We’ve only been in an “always on” world for a handful of years, and we’re still figuring out the limits of what amount of technology in our life is good for us. Not just how much technology we should use, but when and where. Ellis Hamburger’s “We are all Glassholes Now” captures one area of our attempts to figure out this relationship, in terms of taking photos at concerts.
In this new world of hyper-documentation we’ll have to figure out what feels right and what doesn’t — new etiquettes and customs and mores. These new norms will focus on utility and also social acceptance.
Since seeing the band Savages last year, I’ve been trying to obsess less about documenting concerts, so as to be in the moment, but the debate expands far beyond just holding up a screen at a concert. When we pick up a pen and a notebook to write, or we play the “Phone Stack” game at dinner, we make a conscious choice to define the terms on which we use our technology. Even something as simple as “no computers or smartphones” in the bedroom is a powerful dividing line in establishing a limit in our technological relationships.
I don’t think this is a new pattern. Certain people, people like us—nerds—think about this stuff a lot. The why they think about it part varies. Maybe they get paid to do it, or maybe they’re just the kind of person who easily gets obsessed with new shiny gizmos. Or both. We’re the early-adopter types, and when things get too much, we’ll be the first to try something else. And tell the world about it. It’s easy for us to throw our lives out of balance because we’re so addicted to whatever glowing, buzzing, shiny thing is next on the must-have list. After a while, self-realization kicks in, and we try to change something.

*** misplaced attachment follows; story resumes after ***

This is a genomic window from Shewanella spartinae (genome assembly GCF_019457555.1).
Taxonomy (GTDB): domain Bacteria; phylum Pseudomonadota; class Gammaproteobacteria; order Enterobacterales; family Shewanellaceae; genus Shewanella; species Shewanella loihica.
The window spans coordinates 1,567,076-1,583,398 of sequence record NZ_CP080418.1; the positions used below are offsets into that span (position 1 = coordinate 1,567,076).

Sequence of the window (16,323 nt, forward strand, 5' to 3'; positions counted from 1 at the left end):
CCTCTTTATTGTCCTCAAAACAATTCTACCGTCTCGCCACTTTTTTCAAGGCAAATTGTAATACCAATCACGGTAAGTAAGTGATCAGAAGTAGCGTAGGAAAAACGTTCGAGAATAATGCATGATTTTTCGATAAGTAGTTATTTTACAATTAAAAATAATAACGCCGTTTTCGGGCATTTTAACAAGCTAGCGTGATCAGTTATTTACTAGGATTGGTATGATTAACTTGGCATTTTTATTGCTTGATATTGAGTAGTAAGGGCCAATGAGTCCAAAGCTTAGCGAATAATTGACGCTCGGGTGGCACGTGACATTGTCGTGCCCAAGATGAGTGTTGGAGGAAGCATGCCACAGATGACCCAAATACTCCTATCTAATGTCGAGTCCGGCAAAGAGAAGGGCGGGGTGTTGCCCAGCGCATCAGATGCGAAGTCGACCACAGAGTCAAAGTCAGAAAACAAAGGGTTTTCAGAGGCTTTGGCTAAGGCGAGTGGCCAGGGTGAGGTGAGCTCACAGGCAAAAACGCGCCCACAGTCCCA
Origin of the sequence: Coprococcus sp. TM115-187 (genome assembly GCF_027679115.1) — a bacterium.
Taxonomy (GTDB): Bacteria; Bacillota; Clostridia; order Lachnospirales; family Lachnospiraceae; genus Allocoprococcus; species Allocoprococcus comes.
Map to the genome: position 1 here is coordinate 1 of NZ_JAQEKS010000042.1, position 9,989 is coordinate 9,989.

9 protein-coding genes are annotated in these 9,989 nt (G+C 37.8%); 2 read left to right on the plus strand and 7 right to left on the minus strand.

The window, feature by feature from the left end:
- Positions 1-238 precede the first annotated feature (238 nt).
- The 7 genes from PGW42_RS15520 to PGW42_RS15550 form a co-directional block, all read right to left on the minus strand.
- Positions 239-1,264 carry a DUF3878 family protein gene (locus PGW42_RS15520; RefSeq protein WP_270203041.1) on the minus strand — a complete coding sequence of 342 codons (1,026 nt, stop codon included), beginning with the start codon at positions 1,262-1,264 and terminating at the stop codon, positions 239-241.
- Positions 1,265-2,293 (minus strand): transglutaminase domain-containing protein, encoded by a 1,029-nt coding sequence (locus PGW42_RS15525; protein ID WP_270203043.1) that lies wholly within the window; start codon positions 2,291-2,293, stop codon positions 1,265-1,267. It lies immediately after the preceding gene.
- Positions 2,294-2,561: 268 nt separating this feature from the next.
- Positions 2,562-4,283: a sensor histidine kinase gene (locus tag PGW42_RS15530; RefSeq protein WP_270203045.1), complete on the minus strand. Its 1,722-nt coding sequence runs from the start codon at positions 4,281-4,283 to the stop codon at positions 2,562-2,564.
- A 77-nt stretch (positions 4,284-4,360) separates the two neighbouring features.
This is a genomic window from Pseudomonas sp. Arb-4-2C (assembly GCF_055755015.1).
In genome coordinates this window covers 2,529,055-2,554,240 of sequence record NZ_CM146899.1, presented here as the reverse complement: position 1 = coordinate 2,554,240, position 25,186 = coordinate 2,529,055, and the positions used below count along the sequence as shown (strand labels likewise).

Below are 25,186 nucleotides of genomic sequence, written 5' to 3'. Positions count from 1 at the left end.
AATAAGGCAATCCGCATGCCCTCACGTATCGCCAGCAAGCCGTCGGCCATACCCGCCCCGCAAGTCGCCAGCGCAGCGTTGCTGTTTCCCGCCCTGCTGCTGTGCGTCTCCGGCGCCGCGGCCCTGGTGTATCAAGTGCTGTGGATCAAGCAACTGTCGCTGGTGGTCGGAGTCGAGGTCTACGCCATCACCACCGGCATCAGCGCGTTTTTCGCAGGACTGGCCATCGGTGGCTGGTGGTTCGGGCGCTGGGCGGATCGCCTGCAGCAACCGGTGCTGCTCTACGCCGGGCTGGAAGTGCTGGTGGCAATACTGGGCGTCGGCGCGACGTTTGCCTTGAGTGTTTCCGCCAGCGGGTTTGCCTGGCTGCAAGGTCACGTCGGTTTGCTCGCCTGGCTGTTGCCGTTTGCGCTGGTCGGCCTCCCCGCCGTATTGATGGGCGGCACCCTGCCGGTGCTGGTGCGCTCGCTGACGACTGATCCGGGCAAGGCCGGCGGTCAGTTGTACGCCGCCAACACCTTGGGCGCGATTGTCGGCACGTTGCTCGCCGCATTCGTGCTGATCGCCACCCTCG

As much as we grumble about the amount of time we spend on Facebook, the piles of apps we never use on our smartphones, or how our iPad apps aren’t being updated, we know there’s some utility to the technological things in our lives. Facebook keeps us in touch with our family and friends we never get to see. The one random app on our Smartphone comes in handy about once every blue moon. Our iPad replaces our television. It takes time for us to figure it out what these things are for, and even longer to figure out why.
When I see people in my circles talk about “going analog,” I don’t see it as rejecting technology. I see it as self-regulation. If you can’t handle infinity in your pocket, try leaving infinity in your desk drawer and locking it. If you can’t get your writing done on a computer, whip out a pen and paper. As we figure out what all these things are for, and redefine our relationship to our gadgets and the network they connect us to, we find our own balance again. We cut the trail that the people behind us, the new adopters, walking down the street glued to their screen will eventually follow.